I am usually the first person to start fidgeting in any meeting. I usually attribute this to my short attention span or my impatience. But sometimes I attribute it to the meeting leader’s poor facilitation skills.
Apparently, I’m not alone in my frustration. According to a May 2014 Harvard Business Review article:
- 15% of collective organizational time is spent in meetings. This percentage has only increased since 2008.
- Executives consider 56% of these meetings to be unproductive
- 49% of attendees admit to doing other, unrelated work during meetings
Meeting facilitation skills will become increasingly important as firms try to become more efficient. This is especially true if you’re using project management techniques: lean budgets simply don’t allow a lot of room for wasted time.
Before the project meeting
- Schedule meetings at a pre-set times, dates and locations. Don’t rearrange them just because team members can’t attend, but do offer attendance options such as video conferencing or advance reporting.
- Gather project data, analyze it and assess the impact (if any). Stakeholders will already have agreed on data indicators and metrics.
- If data is missing or unreported, then use as much information as you have. This will establish your expectations of what team members are accountable for.
- Distribute data analysis to the team in time for them to read it.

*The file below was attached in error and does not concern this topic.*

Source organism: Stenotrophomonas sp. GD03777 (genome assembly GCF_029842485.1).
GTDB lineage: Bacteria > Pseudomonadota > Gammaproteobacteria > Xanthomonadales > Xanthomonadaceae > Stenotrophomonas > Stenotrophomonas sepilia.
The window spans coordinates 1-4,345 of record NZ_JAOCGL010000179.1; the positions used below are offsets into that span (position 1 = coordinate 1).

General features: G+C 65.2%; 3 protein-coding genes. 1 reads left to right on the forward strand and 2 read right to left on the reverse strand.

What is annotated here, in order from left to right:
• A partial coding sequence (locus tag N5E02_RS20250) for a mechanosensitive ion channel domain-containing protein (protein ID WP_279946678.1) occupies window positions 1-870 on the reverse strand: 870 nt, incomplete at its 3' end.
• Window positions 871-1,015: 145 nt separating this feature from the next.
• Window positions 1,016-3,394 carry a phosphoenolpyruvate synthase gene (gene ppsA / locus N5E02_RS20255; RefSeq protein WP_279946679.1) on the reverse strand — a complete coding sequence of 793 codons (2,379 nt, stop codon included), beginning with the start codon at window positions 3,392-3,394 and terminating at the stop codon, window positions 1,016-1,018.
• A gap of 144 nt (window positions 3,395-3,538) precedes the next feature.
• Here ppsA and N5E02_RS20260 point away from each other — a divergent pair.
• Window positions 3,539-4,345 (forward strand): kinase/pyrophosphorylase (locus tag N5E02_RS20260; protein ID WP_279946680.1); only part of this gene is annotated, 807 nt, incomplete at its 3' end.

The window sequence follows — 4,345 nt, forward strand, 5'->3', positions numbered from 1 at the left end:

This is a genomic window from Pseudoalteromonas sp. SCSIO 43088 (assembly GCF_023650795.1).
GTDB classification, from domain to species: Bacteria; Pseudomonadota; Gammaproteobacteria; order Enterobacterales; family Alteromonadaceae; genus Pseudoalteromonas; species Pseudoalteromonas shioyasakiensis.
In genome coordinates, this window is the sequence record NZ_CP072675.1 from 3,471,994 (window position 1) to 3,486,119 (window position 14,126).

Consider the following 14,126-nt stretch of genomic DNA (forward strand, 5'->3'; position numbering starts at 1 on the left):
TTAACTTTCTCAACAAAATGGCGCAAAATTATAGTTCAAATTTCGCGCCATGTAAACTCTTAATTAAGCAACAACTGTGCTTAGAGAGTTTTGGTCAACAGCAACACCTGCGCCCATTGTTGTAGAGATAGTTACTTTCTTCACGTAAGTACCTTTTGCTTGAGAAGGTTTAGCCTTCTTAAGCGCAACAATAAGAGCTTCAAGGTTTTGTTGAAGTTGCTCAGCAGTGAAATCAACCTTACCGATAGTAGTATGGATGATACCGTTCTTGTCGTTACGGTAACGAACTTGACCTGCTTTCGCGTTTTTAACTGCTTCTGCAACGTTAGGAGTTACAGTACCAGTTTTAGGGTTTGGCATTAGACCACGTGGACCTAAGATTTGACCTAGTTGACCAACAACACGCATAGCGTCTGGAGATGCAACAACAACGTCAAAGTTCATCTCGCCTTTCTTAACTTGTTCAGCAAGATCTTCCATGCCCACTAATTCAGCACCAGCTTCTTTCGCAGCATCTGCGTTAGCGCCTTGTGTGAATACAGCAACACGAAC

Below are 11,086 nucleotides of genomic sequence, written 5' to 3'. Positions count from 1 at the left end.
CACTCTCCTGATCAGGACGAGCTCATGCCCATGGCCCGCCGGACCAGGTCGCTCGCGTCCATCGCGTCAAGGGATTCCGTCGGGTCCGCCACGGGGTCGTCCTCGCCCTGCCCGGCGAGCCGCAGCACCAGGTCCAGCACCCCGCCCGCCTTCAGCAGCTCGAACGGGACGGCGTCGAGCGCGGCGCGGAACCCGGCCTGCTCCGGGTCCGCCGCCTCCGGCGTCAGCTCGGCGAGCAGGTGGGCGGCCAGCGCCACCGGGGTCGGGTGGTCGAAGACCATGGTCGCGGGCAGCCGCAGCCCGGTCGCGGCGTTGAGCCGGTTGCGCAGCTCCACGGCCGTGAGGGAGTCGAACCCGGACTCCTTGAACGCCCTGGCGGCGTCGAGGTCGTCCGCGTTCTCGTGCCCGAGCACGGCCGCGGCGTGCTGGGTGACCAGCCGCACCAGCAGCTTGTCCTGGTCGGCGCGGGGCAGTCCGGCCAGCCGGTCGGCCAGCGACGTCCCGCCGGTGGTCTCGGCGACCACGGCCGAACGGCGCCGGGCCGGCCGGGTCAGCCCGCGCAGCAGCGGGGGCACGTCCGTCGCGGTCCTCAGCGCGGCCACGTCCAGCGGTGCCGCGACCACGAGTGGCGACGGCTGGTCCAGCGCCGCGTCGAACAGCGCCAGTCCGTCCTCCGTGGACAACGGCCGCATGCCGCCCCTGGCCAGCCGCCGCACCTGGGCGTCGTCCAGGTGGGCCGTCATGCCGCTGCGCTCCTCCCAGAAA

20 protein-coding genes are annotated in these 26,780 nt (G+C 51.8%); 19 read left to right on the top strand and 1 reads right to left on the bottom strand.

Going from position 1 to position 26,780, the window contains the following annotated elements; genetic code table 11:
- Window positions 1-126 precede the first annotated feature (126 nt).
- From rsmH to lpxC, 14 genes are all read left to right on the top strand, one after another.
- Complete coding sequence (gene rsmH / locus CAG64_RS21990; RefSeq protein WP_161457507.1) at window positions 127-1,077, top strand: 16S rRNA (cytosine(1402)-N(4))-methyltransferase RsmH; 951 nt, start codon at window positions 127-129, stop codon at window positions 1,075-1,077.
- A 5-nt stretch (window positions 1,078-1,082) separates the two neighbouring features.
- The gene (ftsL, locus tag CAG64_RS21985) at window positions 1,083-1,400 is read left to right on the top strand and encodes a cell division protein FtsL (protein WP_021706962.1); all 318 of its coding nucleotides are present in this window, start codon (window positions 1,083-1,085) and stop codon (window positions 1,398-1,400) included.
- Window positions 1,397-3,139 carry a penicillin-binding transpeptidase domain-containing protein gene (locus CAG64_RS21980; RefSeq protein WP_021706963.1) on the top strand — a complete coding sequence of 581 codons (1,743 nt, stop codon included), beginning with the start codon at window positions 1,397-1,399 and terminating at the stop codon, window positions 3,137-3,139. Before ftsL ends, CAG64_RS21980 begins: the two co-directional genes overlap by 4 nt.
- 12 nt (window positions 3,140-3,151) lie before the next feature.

- Ask any questions that you need answered at the meeting
- Ask team members for additional agenda items
At the meeting
- Achieve consensus on the validity of your data analysis
- Lead a discussion where people:
- Identify likely risks and their impact
- Challenge assumptions
- Raise ideas and connect them to the project objective
- Identify, share or reallocate resources within the budget
- Make decisions and agree upon associated responsibilities or deadlines
- Visualize future work on the project and its impact on their overall workload
- Avoid reviewing information that wasn’t read before the meeting – it will bore those who have arrived prepared and take time
- Recognize the effort, progress and creativity among your team
- Recap the discussion and thank people for their time. No one likes to leave a meeting feeling like they haven’t accomplished anything.
- Deal with additional agenda items only if they relate to the entire group. Otherwise, deal with them between meetings.
- Start and end on-time (or, even better, end early)
- Summarize the discussion and distribute related action items
- Provide project updates in a shared space, whether it’s part of a robust platform or a document in a file management system
- Research and validate ideas raised in the meeting, matching them to resources and project scope
- Schedule one-on-one or small-group conversations as appropriate
What would you add to this list? I’ve deliberately excluded meeting formats from this discussion, but I’ve found that standing meetings and video-conferences both offer efficiencies.
My hope is that as more firms adopt project management skills, they’ll also realize the importance of effective project meeting facilitation. We all spend a lot of time at work and a lot of time in meetings. Why not make those meetings more productive? People will talk about what really matters, they’ll have a better understanding of the project objective and they’ll leave knowing that they made a contribution to a quality outcome.
This post was originally published on the Canadian legal blog, Slaw.ca on June 25, 2014